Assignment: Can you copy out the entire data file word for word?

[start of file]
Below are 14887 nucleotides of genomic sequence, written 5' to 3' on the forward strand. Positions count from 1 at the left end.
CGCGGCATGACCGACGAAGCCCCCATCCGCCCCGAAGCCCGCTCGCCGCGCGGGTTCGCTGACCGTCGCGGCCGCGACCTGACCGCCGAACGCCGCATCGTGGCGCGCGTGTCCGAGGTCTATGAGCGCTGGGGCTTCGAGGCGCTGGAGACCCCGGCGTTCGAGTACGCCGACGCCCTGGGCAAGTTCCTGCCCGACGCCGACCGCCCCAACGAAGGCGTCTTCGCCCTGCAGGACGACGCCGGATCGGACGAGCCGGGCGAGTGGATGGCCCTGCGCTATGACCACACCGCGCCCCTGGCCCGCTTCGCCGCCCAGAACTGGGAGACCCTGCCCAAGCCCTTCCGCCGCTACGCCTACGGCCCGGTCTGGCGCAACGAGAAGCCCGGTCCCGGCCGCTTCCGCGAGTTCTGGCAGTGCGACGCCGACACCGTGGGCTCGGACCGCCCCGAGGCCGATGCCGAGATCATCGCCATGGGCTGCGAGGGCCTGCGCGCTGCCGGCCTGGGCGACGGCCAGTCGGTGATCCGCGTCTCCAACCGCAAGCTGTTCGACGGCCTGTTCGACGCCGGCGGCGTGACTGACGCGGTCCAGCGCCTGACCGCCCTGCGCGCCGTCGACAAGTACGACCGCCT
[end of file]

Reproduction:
Below are 14887 nucleotides of genomic sequence, written 5' to 3' on the forward strand. Positions count from 1 at the left end.
CGCGGCATGACCGACGAAGCCCCCATCCGCCCCGAAGCCCGCTCGCCGCGCGGGTTCGCTGACCGTCGCGGCCGCGACCTGACCGCCGAACGCCGCATCGTGGCGCGCGTGTCCGAGGTCTATGAGCGCTGGGGCTTCGAGGCGCTGGAGACCCCGGCGTTCGAGTACGCCGACGCCCTGGGCAAGTTCCTGCCCGACGCCGACCGCCCCAACGAAGGCGTCTTCGCCCTGCAGGACGACGCCGGATCGGACGAGCCGGGCGAGTGGATGGCCCTGCGCTATGACCACACCGCGCCCCTGGCCCGCTTCGCCGCCCAGAACTGGGAGACCCTGCCCAAGCCCTTCCGCCGCTACGCCTACGGCCCGGTCTGGCGCAACGAGAAGCCCGGTCCCGGCCGCTTCCGCGAGTTCTGGCAGTGCGACGCCGACACCGTGGGCTCGGACCGCCCCGAGGCCGATGCCGAGATCATCGCCATGGGCTGCGAGGGCCTGCGCGCTGCCGGCCTGGGCGACGGCCAGTCGGTGATCCGCGTCTCCAACCGCAAGCTGTTCGACGGCCTGTTCGACGCCGGCGGCGTGACTGACGCGGTCCAGCGCCTGACCGCCCTGCGCGCCGTCGACAAGTACGACCGCCT